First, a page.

Bloomington's Professional Theater Company

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HT Review: God Bless You, Mr. Rosewater Staged Reading

Review: Vonnegut’s ‘Rosewater’ hits home with Hoosiers

By Connie Shakalis
May 12, 2018

The auditorium Friday afternoon in Bloomington seemed to be full of people from my old Meridian-Kessler neighborhood in Indianapolis.

“I lived in Kurt Vonnegut’s old house,” someone said. “I lived in the house down the street,” said another. I turned around in my seat at the Ivy Tech John Waldron Arts Center to discover that, no surprise, Vonnegut’s old neighbors had flocked to Bloomington to attend a conference and festival celebrating his life and work, “Granfalloon, a Kurt Vonnegut Convergence,” hosted by Indiana University’s Arts & Humanities Council.

A feisty and endearing (a patron near me was in tears, saying “I just love Kurt Vonnegut. Have you read his work!?”) part of the festivities was Friday’s staged reading by Cardinal Stage Company of the musical adaptation of Vonnegut’s 1960s novel “God Bless You, Mr. Rosewater.”

“God Bless You, Mr. Rosewater,” or “Pearls Before Swine,” tells of Eliot Rosewater (Garrett Thompson), a lavishly wealthy (“He’s devoted, and he’s loaded!”) son of a U.S. senator who decides to give the family money to the poor. (“I’m going to care about these people, these discarded Americans!”) The story, in classic Vonnegut style, meanders, spins off track, confuses and amazes. The world belongs in a huge insane asylum, and of course, only the craziest are sane.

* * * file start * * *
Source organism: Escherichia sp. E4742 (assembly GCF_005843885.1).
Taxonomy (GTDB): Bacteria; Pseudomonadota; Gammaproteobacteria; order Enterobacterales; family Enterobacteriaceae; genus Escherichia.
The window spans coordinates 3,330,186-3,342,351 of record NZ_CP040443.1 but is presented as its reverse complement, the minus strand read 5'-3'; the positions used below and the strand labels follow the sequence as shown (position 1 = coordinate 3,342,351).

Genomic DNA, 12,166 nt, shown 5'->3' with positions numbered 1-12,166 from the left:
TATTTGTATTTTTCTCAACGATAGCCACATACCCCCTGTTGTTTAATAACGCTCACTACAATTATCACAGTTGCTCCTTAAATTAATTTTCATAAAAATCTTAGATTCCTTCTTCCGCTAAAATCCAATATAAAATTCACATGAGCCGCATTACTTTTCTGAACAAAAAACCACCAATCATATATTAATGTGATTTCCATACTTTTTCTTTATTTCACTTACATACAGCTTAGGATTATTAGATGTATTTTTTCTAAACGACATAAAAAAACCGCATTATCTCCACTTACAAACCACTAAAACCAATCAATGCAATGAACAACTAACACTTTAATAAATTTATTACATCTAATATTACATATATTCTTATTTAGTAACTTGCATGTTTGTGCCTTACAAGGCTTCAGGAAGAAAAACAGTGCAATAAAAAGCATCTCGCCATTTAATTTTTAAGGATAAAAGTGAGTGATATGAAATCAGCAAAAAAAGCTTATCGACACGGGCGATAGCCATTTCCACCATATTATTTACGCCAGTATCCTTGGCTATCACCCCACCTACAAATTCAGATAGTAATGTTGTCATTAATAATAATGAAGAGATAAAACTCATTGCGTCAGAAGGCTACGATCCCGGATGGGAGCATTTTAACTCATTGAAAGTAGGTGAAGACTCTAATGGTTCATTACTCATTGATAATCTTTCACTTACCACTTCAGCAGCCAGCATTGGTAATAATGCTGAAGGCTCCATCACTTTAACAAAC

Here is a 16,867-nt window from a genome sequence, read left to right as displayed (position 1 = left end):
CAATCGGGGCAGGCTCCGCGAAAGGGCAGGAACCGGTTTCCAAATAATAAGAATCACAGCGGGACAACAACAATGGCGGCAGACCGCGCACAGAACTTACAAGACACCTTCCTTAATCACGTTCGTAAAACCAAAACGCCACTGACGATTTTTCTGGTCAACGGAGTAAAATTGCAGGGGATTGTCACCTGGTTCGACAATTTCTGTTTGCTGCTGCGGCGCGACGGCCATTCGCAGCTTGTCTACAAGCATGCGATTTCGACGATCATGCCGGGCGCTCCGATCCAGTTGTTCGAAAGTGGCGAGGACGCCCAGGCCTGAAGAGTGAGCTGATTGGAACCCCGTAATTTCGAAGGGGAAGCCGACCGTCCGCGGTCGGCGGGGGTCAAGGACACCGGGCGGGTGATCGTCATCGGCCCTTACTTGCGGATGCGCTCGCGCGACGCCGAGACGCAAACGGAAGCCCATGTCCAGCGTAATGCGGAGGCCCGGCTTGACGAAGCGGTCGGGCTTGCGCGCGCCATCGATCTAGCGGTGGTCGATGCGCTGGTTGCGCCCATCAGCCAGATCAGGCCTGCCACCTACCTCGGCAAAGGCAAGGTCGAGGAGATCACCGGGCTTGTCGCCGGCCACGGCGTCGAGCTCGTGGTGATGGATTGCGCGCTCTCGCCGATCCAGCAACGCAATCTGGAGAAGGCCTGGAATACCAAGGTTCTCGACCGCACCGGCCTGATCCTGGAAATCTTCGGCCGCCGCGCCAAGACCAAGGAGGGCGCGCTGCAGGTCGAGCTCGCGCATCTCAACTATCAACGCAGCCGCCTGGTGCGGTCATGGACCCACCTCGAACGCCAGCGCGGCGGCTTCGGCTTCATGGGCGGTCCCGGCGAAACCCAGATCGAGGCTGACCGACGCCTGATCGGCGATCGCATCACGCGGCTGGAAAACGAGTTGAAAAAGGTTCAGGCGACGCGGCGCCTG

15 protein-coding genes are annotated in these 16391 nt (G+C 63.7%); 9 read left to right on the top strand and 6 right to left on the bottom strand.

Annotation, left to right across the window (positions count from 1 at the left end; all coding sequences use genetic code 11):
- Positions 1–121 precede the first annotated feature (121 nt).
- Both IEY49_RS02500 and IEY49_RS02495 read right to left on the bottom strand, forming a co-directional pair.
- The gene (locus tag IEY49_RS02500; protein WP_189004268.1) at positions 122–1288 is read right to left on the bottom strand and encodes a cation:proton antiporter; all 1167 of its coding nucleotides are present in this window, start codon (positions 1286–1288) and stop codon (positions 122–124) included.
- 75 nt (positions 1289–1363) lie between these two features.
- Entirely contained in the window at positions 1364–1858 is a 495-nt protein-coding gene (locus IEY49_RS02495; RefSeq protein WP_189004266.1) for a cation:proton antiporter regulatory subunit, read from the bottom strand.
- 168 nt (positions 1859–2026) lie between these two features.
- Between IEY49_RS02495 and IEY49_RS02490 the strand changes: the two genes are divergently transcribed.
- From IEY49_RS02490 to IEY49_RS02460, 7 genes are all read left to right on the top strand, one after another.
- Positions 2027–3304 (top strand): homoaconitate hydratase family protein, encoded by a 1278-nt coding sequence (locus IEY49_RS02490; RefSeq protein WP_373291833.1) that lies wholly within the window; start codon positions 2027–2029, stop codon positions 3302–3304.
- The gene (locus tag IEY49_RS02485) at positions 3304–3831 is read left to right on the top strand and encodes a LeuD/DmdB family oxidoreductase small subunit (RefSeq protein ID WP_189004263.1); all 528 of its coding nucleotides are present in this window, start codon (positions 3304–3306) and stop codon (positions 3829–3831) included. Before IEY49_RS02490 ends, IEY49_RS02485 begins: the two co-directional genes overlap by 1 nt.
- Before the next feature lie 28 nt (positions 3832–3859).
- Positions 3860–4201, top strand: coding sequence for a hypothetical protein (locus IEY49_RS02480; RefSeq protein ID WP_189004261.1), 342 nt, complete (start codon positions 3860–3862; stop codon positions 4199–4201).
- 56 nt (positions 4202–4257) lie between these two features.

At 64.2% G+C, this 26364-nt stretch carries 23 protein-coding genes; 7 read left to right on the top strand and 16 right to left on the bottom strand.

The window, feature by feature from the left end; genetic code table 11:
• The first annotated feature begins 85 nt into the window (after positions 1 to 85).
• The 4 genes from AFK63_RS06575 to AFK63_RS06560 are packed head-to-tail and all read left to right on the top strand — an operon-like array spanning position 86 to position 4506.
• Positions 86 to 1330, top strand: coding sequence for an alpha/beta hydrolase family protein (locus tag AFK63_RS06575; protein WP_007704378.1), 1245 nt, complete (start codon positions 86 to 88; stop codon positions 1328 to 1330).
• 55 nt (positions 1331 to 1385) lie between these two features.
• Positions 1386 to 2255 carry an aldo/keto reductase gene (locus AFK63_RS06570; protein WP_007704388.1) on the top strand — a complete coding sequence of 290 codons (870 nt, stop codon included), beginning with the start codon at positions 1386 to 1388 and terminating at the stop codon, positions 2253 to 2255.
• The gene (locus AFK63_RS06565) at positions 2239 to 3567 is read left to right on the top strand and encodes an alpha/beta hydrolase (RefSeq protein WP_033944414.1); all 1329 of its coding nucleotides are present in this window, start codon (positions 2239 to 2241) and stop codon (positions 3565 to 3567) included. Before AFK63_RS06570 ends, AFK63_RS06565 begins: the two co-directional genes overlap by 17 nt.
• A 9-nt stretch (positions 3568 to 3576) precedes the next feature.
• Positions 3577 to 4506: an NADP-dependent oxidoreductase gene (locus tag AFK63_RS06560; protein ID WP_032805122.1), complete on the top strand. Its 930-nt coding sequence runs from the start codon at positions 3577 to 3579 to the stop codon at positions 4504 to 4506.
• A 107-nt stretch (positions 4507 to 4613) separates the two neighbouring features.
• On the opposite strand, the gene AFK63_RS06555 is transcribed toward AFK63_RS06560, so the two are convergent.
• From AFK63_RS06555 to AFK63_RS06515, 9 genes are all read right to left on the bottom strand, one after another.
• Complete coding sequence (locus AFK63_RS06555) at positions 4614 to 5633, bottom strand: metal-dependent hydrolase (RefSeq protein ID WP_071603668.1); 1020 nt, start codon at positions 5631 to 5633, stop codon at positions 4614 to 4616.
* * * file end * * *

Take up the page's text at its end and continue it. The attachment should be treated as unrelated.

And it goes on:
Cardinal’s two-hour “staged reading” was more like a full production. Although no props appeared and the actors all used scripts, it was polished and professional, and I kept forgetting they were not acting and singing from memory.

I am not going to prevaricate: Vonnegut (even though his cousin was my good friend in grade school, and my mother read him with zeal) was always hard for me to follow. He’s brilliant and wild. He goes left then takes a sharp right. He makes us look at ourselves in a big bright mirror; we see things we would rather not.

Case in point — Howard Ashman’s (my hero, yes, I met him in New York, who wrote the lyrics and book) hilarious Cheese Nips song, delivered by the chorus and a lovely Madie Allender as Eliot’s well-bred wife. She has prepared pate, Australian lamb and Black Forest ham rolls for Eliot’s poor, backwoods folk. But they gorge on the Cheese Nips produced by the maid as they swipe the Rosewaters’ silver. I remember an elaborate chicken mousse I once labored over and served for neighbors in rural Indiana. Their jaws tightened, eyes dull, as they politely declined and went for the saltines.

Oh, Vonnegut gets us.

Allender sobs, faints, grovels on the carpet retrieving those “bright yellow Cheese Nips crumbs.” “They’re not even touching the brie!” I think Vonnegut would have loved her.

Eliot adores science fiction and volunteer firefighting (“Thank God for the crime of arson, or I’d be at home with the wife and Johnny Carson!”) Toward the play’s end, in a heart-rending scene about his ancestors, we discover the roots of his firefighter loyalty.

Shannon Starks plays Diana Moon Glampers, one of Eliot’s impoverished Hoosiers, and even as I write this, I laugh at both her and Vonnegut. They are good together. Stephanie Lochbihler is a convincing Mary Moody, another needy Hoosier and pregnant with her second set of twins. As Eliot’s worried father, Ray Hedin is authoritative and confounded. When he learns that Eliot is in Ohio, he cries, “Ohio!? He keeps sinking lower, doesn’t he!”

And of course, there’s a couple of greedy cousins finagling ways to grab the Rosewater fortune before it has all been given away. Caleb Curtis and Kaila Day are perfect here.

As the two hours drew to a frantic close, the audience stood and cheered. There was Vonnegut love in that room, old neighborhood friends or not. Vonnegut’s zany, truthful and astute look into humans had moved the crowd. As Eliot gives his discarded Americans what they had needed all along, respect, Vonnegut had given us entertainment and enlightenment.

Find out more about the Vonnegut festival at artsandhumanities.indiana.edu.